Cicero also united the artistic Peripatetic, Sophistic, Stoic, and Cynic schools. These schools featured various perspectives of Aristotelianism, Pythagoreanism, metaphysical philosophy and science, excellence, virtue, formal logic, monistic physics, naturalistic ethics, self-control, fortitude, excellence, and rejection of wealth and fame. Consequently, Cicero's notions of artistic expression forever changed perspectives in creativity, as he thought that different art styles should be combined into one synchronous style. Many artists who had later discovered and studied Cicero's writings tried to follow his pattern; eclecticism in art became widespread in Renaissance Italy. One example of eclecticism was the unification of pagan with Christian values in Renaissance Neoplatonism, which asserted a humanist quest for peace. Zeno’s Hellenistic Stoicism was central to Cicero’s ideas because it balanced the gap between fatalistic determinism and free will.


     It is not surprising that Cicero rose to great power within the context of the Triumvirate dictatorship of Pompey, (106-48 BC) Julius Caesar (100-44 BC), and Crassus (115-53 BC). In fact, it was under that Triumvirate that the very direction of artistic expression underwent radical change with respect to human relationships. It also happened that one of Rome's first feminists, Julius Caesar, became a great patron of the arts, along with Pompey the Great.


     As Cicero began and led this revolutionary humanistic movement in literature, it followed that later writers of the Augustan Age also emphasized the importance of love in human relationships, while moving away from the militant spirit of earlier writers such as Homer, for example. In the epic poem, Aenid, Vergil, (70-19 BCE) personifies war and Rage as "grim with iron and close-fitting bars ... sitting on savage arms, his hands fast bound behind with a hundred brazen knots, shall roar in the ghastliness of blood-stained lips.” Clearly, Cicero's influence on Roman culture lingered long after his death.


     Other humanist advocates for love and peace were writers of the Silver Latin Age, an era which existed during the early Imperial Period up to the Trajan period (14-117 AD). Such a literary culture still focused on formal rhetoric and essays in Classical Latin and introduced new forms of satire and tragedy. Examples of such literature were the stoic works of Seneca the Younger that were based on the logical ideas of third century BC Greek philosophers like Socrates and Zeno. Having lived in Rome’s most violent context, Seneca's plays adopted a ribald, hypocritical dramatic tone, and therefore deviated from the essential format of the Greek tragedy. Despite his harsh crudeness, Seneca's most outstanding message was that virtue was the only good.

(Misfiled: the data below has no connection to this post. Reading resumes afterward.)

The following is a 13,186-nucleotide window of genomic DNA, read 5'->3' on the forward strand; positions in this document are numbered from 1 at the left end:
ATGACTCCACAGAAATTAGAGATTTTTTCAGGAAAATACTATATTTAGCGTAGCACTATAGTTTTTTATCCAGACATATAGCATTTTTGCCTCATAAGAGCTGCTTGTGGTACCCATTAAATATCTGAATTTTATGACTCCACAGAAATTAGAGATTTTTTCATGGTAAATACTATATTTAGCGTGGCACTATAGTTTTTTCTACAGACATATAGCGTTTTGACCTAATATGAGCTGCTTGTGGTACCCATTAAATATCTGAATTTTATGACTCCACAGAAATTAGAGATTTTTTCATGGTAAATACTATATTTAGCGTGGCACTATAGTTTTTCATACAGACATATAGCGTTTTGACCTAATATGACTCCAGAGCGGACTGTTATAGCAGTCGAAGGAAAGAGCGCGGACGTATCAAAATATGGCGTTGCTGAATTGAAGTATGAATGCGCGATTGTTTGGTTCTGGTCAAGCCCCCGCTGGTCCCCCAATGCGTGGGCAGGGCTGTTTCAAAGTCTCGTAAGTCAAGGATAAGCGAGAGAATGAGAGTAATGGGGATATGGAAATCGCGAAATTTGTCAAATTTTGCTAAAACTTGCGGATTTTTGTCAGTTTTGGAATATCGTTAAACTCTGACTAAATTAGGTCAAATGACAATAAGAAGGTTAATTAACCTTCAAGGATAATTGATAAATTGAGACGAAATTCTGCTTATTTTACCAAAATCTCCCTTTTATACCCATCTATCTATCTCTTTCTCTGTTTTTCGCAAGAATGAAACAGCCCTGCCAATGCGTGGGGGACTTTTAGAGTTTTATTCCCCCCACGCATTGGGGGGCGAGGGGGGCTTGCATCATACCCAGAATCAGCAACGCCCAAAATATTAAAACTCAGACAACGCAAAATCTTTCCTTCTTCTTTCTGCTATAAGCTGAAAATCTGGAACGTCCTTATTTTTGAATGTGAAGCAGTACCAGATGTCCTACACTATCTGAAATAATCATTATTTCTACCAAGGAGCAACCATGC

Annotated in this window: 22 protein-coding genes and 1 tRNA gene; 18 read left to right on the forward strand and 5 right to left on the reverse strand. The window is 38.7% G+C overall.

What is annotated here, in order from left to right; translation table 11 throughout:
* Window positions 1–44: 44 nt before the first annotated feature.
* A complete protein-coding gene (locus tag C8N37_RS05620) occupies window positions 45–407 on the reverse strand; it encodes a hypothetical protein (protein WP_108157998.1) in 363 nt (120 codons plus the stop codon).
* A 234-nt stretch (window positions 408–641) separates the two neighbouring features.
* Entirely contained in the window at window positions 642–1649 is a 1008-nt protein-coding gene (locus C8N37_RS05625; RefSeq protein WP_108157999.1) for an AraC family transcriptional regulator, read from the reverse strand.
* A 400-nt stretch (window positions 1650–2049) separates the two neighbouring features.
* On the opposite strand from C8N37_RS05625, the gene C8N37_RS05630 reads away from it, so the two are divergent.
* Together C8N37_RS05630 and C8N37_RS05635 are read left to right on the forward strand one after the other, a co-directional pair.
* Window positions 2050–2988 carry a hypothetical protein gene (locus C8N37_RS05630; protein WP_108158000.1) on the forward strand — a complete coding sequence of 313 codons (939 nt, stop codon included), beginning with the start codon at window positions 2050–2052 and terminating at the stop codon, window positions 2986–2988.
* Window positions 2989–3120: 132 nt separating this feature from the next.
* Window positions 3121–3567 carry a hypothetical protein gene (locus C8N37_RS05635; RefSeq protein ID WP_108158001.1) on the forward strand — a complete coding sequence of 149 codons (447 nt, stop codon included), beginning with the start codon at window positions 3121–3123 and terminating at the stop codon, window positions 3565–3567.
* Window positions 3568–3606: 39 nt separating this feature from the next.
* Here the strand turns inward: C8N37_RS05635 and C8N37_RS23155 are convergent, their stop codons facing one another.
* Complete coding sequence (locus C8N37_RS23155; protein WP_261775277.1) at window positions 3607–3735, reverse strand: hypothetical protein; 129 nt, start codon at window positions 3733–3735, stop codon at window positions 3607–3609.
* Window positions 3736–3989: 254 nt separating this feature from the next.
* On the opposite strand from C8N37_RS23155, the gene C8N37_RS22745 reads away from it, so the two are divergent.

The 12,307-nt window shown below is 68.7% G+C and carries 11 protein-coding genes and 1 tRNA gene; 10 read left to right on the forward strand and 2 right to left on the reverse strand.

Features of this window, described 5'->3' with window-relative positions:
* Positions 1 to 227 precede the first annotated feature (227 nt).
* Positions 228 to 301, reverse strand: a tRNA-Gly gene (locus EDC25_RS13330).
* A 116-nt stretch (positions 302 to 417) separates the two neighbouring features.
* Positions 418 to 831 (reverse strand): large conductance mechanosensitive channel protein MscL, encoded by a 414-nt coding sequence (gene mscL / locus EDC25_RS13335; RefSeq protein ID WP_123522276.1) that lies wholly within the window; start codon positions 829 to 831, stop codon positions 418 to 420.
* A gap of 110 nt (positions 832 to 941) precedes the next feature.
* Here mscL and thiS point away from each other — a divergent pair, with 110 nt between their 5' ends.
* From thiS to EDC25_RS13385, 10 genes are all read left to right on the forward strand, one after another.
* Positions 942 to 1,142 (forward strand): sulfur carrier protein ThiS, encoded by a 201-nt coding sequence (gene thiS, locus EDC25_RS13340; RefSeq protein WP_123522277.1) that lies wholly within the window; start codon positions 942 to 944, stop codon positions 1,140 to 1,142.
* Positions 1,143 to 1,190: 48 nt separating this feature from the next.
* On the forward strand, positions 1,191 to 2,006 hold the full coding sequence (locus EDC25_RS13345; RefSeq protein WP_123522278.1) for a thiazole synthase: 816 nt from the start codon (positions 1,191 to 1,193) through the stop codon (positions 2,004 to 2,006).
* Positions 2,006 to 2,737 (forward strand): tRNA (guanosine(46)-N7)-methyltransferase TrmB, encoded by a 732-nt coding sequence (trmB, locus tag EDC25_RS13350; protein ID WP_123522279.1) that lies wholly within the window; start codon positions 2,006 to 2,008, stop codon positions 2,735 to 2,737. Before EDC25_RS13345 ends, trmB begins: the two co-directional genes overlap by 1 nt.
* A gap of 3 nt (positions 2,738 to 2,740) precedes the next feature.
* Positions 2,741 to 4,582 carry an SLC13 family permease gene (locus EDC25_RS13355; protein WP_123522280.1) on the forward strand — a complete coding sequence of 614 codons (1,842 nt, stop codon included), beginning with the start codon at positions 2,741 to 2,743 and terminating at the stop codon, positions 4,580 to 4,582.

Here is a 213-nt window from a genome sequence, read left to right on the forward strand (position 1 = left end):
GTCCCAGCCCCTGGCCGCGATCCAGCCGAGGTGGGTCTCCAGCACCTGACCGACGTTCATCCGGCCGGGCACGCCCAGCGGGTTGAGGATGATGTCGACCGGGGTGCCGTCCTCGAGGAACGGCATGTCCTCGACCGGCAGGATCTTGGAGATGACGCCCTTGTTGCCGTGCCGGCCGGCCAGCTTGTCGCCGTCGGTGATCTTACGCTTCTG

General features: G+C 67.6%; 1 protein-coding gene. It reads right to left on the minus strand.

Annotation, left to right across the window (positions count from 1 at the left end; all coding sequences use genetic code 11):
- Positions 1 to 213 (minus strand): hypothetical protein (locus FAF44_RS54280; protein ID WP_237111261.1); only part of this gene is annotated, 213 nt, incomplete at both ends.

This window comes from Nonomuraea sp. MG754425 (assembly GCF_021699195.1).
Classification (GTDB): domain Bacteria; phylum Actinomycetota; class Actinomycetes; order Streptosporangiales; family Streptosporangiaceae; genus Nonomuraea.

Within time, speech became the official language of love, and poetry, a universal venue of its expression, particularly after the highly publicized political alliance of Cleopatra Philopater VII and Julius Caesar. Therefore, in addition to the emphasis poets and writers placed on human friendships, the subject of romantic love became widely appreciated and a heavily emphasized topic in poetry, literature, and theatre. For example, Ovid (43 BCE-17 AD) wrote a lengthy didactic poetic elegy, Ars Amatoria, which taught men how to meet women, how to maintain love relationships, and reviewed several approaches to love. This work bore the hallmark scientific trait of the Augustan period. Consequently, the art of loving mannerisms and expressive gestures became a viral trend in Augustan Roman literature.

     For instance, the historian Plutarch claims of Cleopatra's allure, "There was sweetness also in the tones of her voice; and her tongue, like an instrument of many strings, she could readily turn to whatever language she pleased ..." [Plutarch, Antony 27.2-4] Plutarch was keen to describe Cleopatra and her aura through rose a colored lens: "She herself reclined beneath a canopy spangled with gold, adorned like Venus in a painting, while boys like Loves in paintings stood on either side and fanned her." [Plutarch, Antony 26.1-3]

     Therefore, despite the political connotations implied through the turbulence of his historical Roman context, Cicero still remains a widely loved and accepted humanist writer who began a cultural tradition in Rome that can be described as viral for the future leaders and artists of Italy. It is still going strong.